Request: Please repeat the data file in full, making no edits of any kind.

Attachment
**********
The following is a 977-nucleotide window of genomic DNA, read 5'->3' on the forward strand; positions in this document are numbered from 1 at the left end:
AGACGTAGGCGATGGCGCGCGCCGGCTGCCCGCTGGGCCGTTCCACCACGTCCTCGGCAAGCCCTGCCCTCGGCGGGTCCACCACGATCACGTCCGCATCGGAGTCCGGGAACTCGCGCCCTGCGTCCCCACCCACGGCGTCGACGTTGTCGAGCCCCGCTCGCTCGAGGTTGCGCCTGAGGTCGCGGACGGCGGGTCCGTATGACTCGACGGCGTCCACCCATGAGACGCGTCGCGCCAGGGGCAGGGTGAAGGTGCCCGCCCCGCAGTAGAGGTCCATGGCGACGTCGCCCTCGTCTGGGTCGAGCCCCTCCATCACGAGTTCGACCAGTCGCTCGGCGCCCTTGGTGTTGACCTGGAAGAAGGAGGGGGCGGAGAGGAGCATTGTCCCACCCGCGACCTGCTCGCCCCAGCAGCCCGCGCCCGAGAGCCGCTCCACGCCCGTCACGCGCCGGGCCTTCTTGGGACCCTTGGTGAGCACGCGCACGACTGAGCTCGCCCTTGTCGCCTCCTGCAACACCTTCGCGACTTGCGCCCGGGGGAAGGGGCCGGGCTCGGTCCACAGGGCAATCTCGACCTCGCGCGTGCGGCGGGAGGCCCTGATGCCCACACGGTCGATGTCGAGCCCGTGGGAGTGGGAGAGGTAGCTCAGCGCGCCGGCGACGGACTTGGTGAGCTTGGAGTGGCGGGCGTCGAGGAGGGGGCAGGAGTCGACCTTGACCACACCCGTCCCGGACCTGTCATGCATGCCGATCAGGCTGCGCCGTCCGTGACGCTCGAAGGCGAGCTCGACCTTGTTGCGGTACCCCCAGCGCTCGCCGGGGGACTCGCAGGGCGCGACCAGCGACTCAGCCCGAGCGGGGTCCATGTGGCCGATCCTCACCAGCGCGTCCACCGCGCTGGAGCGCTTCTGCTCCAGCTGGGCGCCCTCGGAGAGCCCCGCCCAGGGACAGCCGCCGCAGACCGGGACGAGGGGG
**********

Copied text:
The following is a 977-nucleotide window of genomic DNA, read 5'->3' on the forward strand; positions in this document are numbered from 1 at the left end:
AGACGTAGGCGATGGCGCGCGCCGGCTGCCCGCTGGGCCGTTCCACCACGTCCTCGGCAAGCCCTGCCCTCGGCGGGTCCACCACGATCACGTCCGCATCGGAGTCCGGGAACTCGCGCCCTGCGTCCCCACCCACGGCGTCGACGTTGTCGAGCCCCGCTCGCTCGAGGTTGCGCCTGAGGTCGCGGACGGCGGGTCCGTATGACTCGACGGCGTCCACCCATGAGACGCGTCGCGCCAGGGGCAGGGTGAAGGTGCCCGCCCCGCAGTAGAGGTCCATGGCGACGTCGCCCTCGTCTGGGTCGAGCCCCTCCATCACGAGTTCGACCAGTCGCTCGGCGCCCTTGGTGTTGACCTGGAAGAAGGAGGGGGCGGAGAGGAGCATTGTCCCACCCGCGACCTGCTCGCCCCAGCAGCCCGCGCCCGAGAGCCGCTCCACGCCCGTCACGCGCCGGGCCTTCTTGGGACCCTTGGTGAGCACGCGCACGACTGAGCTCGCCCTTGTCGCCTCCTGCAACACCTTCGCGACTTGCGCCCGGGGGAAGGGGCCGGGCTCGGTCCACAGGGCAATCTCGACCTCGCGCGTGCGGCGGGAGGCCCTGATGCCCACACGGTCGATGTCGAGCCCGTGGGAGTGGGAGAGGTAGCTCAGCGCGCCGGCGACGGACTTGGTGAGCTTGGAGTGGCGGGCGTCGAGGAGGGGGCAGGAGTCGACCTTGACCACACCCGTCCCGGACCTGTCATGCATGCCGATCAGGCTGCGCCGTCCGTGACGCTCGAAGGCGAGCTCGACCTTGTTGCGGTACCCCCAGCGCTCGCCGGGGGACTCGCAGGGCGCGACCAGCGACTCAGCCCGAGCGGGGTCCATGTGGCCGATCCTCACCAGCGCGTCCACCGCGCTGGAGCGCTTCTGCTCCAGCTGGGCGCCCTCGGAGAGCCCCGCCCAGGGACAGCCGCCGCAGACCGGGACGAGGGGG